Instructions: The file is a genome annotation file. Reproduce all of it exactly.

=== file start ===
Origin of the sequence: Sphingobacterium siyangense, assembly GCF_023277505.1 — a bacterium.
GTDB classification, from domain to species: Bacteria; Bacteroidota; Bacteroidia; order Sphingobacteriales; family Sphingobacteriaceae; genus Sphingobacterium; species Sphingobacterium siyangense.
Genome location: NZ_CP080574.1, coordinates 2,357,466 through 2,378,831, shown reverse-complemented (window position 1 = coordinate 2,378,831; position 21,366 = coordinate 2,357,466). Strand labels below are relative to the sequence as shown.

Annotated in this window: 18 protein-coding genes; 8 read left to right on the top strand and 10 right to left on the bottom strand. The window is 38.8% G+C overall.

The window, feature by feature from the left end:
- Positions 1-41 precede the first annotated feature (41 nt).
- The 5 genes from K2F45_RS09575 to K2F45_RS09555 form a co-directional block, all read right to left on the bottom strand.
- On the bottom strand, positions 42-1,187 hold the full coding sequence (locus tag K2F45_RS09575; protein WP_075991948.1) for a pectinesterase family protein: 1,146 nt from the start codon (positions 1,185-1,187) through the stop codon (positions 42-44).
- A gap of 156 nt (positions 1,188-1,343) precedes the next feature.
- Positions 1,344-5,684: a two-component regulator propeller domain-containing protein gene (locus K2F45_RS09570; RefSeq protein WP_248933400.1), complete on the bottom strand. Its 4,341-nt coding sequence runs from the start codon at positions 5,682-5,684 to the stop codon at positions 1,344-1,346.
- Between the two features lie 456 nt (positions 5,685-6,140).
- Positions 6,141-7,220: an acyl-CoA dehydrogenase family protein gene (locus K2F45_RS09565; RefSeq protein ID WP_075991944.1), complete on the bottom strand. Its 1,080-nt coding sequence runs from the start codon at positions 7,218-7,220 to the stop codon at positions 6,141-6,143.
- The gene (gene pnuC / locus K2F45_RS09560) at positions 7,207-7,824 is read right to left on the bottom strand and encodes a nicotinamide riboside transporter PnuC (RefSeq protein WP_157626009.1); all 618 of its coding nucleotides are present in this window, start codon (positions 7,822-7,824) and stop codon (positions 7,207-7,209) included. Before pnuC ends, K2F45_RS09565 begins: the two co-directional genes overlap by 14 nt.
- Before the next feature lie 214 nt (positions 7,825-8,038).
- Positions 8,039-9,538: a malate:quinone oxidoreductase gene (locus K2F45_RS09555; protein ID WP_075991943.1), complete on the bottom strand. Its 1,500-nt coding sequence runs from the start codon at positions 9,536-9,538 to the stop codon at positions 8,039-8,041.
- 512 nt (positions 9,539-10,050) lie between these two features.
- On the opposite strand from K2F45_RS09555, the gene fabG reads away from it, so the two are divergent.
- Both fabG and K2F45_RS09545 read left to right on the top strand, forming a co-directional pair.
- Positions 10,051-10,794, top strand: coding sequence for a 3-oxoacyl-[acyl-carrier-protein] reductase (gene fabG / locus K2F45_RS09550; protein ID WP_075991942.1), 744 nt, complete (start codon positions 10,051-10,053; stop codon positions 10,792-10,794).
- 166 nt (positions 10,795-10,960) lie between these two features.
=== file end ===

Origin of the sequence: Sphingobacterium siyangense, assembly GCF_023277505.1 — a bacterium.
GTDB classification, from domain to species: Bacteria; Bacteroidota; Bacteroidia; order Sphingobacteriales; family Sphingobacteriaceae; genus Sphingobacterium; species Sphingobacterium siyangense.
Genome location: NZ_CP080574.1, coordinates 2,357,466 through 2,378,831, shown reverse-complemented (window position 1 = coordinate 2,378,831; position 21,366 = coordinate 2,357,466). Strand labels below are relative to the sequence as shown.

Annotated in this window: 18 protein-coding genes; 8 read left to right on the top strand and 10 right to left on the bottom strand. The window is 38.8% G+C overall.

The window, feature by feature from the left end:
- Positions 1-41 precede the first annotated feature (41 nt).
- The 5 genes from K2F45_RS09575 to K2F45_RS09555 form a co-directional block, all read right to left on the bottom strand.
- On the bottom strand, positions 42-1,187 hold the full coding sequence (locus tag K2F45_RS09575; protein WP_075991948.1) for a pectinesterase family protein: 1,146 nt from the start codon (positions 1,185-1,187) through the stop codon (positions 42-44).
- A gap of 156 nt (positions 1,188-1,343) precedes the next feature.
- Positions 1,344-5,684: a two-component regulator propeller domain-containing protein gene (locus K2F45_RS09570; RefSeq protein WP_248933400.1), complete on the bottom strand. Its 4,341-nt coding sequence runs from the start codon at positions 5,682-5,684 to the stop codon at positions 1,344-1,346.
- Between the two features lie 456 nt (positions 5,685-6,140).
- Positions 6,141-7,220: an acyl-CoA dehydrogenase family protein gene (locus K2F45_RS09565; RefSeq protein ID WP_075991944.1), complete on the bottom strand. Its 1,080-nt coding sequence runs from the start codon at positions 7,218-7,220 to the stop codon at positions 6,141-6,143.
- The gene (gene pnuC / locus K2F45_RS09560) at positions 7,207-7,824 is read right to left on the bottom strand and encodes a nicotinamide riboside transporter PnuC (RefSeq protein WP_157626009.1); all 618 of its coding nucleotides are present in this window, start codon (positions 7,822-7,824) and stop codon (positions 7,207-7,209) included. Before pnuC ends, K2F45_RS09565 begins: the two co-directional genes overlap by 14 nt.
- Before the next feature lie 214 nt (positions 7,825-8,038).
- Positions 8,039-9,538: a malate:quinone oxidoreductase gene (locus K2F45_RS09555; protein ID WP_075991943.1), complete on the bottom strand. Its 1,500-nt coding sequence runs from the start codon at positions 9,536-9,538 to the stop codon at positions 8,039-8,041.
- 512 nt (positions 9,539-10,050) lie between these two features.
- On the opposite strand from K2F45_RS09555, the gene fabG reads away from it, so the two are divergent.
- Both fabG and K2F45_RS09545 read left to right on the top strand, forming a co-directional pair.
- Positions 10,051-10,794, top strand: coding sequence for a 3-oxoacyl-[acyl-carrier-protein] reductase (gene fabG / locus K2F45_RS09550; protein ID WP_075991942.1), 744 nt, complete (start codon positions 10,051-10,053; stop codon positions 10,792-10,794).
- 166 nt (positions 10,795-10,960) lie between these two features.